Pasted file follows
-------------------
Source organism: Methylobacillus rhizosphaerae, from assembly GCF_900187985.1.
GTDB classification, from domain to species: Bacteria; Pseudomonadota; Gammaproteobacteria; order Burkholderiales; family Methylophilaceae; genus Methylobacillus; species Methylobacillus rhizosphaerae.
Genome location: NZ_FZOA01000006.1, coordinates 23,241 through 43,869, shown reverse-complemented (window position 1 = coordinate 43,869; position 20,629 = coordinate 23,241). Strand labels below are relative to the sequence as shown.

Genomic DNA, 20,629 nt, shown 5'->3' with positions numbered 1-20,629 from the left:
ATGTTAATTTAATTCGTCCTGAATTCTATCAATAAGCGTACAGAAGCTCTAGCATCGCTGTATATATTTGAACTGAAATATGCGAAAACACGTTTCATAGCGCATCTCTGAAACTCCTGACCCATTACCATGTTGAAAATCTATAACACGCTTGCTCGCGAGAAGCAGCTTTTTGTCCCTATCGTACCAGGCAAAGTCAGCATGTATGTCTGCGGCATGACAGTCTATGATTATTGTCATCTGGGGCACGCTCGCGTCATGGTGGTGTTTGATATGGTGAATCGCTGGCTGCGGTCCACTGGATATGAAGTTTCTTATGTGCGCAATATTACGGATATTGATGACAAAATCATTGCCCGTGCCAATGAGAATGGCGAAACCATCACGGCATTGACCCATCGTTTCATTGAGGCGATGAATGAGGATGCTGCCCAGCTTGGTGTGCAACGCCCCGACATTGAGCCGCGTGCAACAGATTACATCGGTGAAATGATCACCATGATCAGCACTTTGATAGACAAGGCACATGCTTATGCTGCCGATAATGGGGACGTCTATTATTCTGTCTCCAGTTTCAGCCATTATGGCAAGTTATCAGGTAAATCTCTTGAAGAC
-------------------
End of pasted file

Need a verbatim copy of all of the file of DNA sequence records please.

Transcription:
Source organism: Methylobacillus rhizosphaerae, from assembly GCF_900187985.1.
GTDB classification, from domain to species: Bacteria; Pseudomonadota; Gammaproteobacteria; order Burkholderiales; family Methylophilaceae; genus Methylobacillus; species Methylobacillus rhizosphaerae.
Genome location: NZ_FZOA01000006.1, coordinates 23,241 through 43,869, shown reverse-complemented (window position 1 = coordinate 43,869; position 20,629 = coordinate 23,241). Strand labels below are relative to the sequence as shown.

Genomic DNA, 20,629 nt, shown 5'->3' with positions numbered 1-20,629 from the left:
ATGTTAATTTAATTCGTCCTGAATTCTATCAATAAGCGTACAGAAGCTCTAGCATCGCTGTATATATTTGAACTGAAATATGCGAAAACACGTTTCATAGCGCATCTCTGAAACTCCTGACCCATTACCATGTTGAAAATCTATAACACGCTTGCTCGCGAGAAGCAGCTTTTTGTCCCTATCGTACCAGGCAAAGTCAGCATGTATGTCTGCGGCATGACAGTCTATGATTATTGTCATCTGGGGCACGCTCGCGTCATGGTGGTGTTTGATATGGTGAATCGCTGGCTGCGGTCCACTGGATATGAAGTTTCTTATGTGCGCAATATTACGGATATTGATGACAAAATCATTGCCCGTGCCAATGAGAATGGCGAAACCATCACGGCATTGACCCATCGTTTCATTGAGGCGATGAATGAGGATGCTGCCCAGCTTGGTGTGCAACGCCCCGACATTGAGCCGCGTGCAACAGATTACATCGGTGAAATGATCACCATGATCAGCACTTTGATAGACAAGGCACATGCTTATGCTGCCGATAATGGGGACGTCTATTATTCTGTCTCCAGTTTCAGCCATTATGGCAAGTTATCAGGTAAATCTCTTGAAGAC